Public Pension Funds as Shareholder Activists: A Comment on Choi and Fisch
Thomas, Randall S., 1955-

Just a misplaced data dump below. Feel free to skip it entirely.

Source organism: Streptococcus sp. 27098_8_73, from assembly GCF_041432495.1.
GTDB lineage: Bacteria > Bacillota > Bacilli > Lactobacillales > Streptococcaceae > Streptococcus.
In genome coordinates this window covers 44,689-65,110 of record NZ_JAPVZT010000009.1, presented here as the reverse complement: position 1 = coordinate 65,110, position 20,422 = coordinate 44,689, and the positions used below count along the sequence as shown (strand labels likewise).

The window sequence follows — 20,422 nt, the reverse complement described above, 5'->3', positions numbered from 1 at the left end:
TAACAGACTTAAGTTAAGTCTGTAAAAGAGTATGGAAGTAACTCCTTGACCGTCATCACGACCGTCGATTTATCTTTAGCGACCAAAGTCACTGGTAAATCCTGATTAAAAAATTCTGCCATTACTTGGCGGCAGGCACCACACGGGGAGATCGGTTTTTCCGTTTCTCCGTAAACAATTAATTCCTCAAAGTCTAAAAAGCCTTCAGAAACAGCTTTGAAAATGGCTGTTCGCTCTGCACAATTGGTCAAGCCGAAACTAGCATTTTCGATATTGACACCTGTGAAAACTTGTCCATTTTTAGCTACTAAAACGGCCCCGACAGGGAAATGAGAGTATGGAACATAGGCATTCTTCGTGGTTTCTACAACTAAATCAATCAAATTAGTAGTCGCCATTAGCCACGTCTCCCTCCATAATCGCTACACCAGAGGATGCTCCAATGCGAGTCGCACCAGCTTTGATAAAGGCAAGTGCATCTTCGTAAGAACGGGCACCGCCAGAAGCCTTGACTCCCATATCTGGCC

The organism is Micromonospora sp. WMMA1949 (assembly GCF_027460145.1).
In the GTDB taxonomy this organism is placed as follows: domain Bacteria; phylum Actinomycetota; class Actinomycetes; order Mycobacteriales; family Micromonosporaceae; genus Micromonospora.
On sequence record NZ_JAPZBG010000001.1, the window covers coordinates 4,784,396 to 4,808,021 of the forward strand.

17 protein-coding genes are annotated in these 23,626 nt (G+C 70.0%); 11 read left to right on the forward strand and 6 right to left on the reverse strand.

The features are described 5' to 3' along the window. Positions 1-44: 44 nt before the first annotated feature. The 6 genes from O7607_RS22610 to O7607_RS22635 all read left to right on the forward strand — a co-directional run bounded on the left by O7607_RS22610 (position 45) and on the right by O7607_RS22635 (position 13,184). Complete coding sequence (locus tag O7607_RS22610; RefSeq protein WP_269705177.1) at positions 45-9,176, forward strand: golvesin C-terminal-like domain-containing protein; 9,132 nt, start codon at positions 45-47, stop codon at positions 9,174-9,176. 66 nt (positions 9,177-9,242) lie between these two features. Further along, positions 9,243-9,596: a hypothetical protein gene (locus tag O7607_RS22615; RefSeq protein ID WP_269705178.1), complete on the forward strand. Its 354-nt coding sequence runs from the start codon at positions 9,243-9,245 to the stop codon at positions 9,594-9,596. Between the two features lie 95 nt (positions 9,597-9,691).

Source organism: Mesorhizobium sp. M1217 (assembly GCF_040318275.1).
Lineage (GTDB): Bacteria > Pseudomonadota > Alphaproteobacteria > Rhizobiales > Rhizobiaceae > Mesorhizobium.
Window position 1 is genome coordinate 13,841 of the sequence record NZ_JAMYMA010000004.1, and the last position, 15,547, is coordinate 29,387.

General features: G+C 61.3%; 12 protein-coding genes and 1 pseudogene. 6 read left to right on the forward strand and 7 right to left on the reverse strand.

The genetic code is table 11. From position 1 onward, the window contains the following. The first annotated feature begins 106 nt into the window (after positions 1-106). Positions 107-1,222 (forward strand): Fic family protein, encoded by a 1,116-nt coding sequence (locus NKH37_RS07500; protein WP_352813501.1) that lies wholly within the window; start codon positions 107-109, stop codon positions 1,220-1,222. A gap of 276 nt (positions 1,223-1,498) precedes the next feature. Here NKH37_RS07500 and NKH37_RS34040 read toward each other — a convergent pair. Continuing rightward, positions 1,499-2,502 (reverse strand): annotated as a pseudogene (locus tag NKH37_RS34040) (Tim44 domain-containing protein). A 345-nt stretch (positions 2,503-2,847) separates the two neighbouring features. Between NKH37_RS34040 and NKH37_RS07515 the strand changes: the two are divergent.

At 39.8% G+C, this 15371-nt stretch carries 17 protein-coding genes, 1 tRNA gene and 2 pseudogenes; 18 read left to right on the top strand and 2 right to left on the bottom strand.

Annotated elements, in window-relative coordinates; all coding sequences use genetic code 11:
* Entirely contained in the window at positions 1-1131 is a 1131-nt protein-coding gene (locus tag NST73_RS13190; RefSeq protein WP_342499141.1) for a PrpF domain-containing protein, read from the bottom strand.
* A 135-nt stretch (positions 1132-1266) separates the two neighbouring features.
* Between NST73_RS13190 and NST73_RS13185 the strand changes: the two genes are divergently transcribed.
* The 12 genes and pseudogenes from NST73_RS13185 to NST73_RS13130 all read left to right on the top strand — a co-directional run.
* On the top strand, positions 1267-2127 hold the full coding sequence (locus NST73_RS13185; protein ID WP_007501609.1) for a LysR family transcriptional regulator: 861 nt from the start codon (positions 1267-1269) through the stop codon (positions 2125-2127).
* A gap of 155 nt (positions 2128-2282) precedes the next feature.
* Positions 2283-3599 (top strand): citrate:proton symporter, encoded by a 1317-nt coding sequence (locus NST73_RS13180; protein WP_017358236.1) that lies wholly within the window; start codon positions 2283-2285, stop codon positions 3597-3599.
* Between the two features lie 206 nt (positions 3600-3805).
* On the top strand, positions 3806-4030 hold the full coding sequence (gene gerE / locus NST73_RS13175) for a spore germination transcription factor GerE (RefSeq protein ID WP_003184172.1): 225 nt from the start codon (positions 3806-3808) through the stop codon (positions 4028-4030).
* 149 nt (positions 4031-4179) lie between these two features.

In an important paper recently appearing in the Vanderbilt Law Review, Professors Stephen Choi and Jill Fisch generate survey evidence from public pension fund respondents that documents the low cost activism practiced by public pension funds.1 The results of their survey show, among other things, that public pension funds do a limited amount of non-litigation oriented activism mostly centered on supporting other types of activist investors. For example, these funds follow advice from their proxy voting advisors in withhold the vote campaigns or similar low cost voting initiatives. Furthermore, larger public funds demonstrate higher levels of non-litigation forms of activism than smaller sized public funds. However, the survey responses show that many public funds act as lead plaintiffs in securities fraud class actions and that the level of participation in litigation-oriented activism does not appear to vary by fund size. These are important and very interesting results that shed light on a number of key issues but also raise a number of important questions about shareholder activism and the SEC's regulatory approach to it. For that reason, it is important to examine critically the survey evidence provided as well as the authors' interpretation of their results.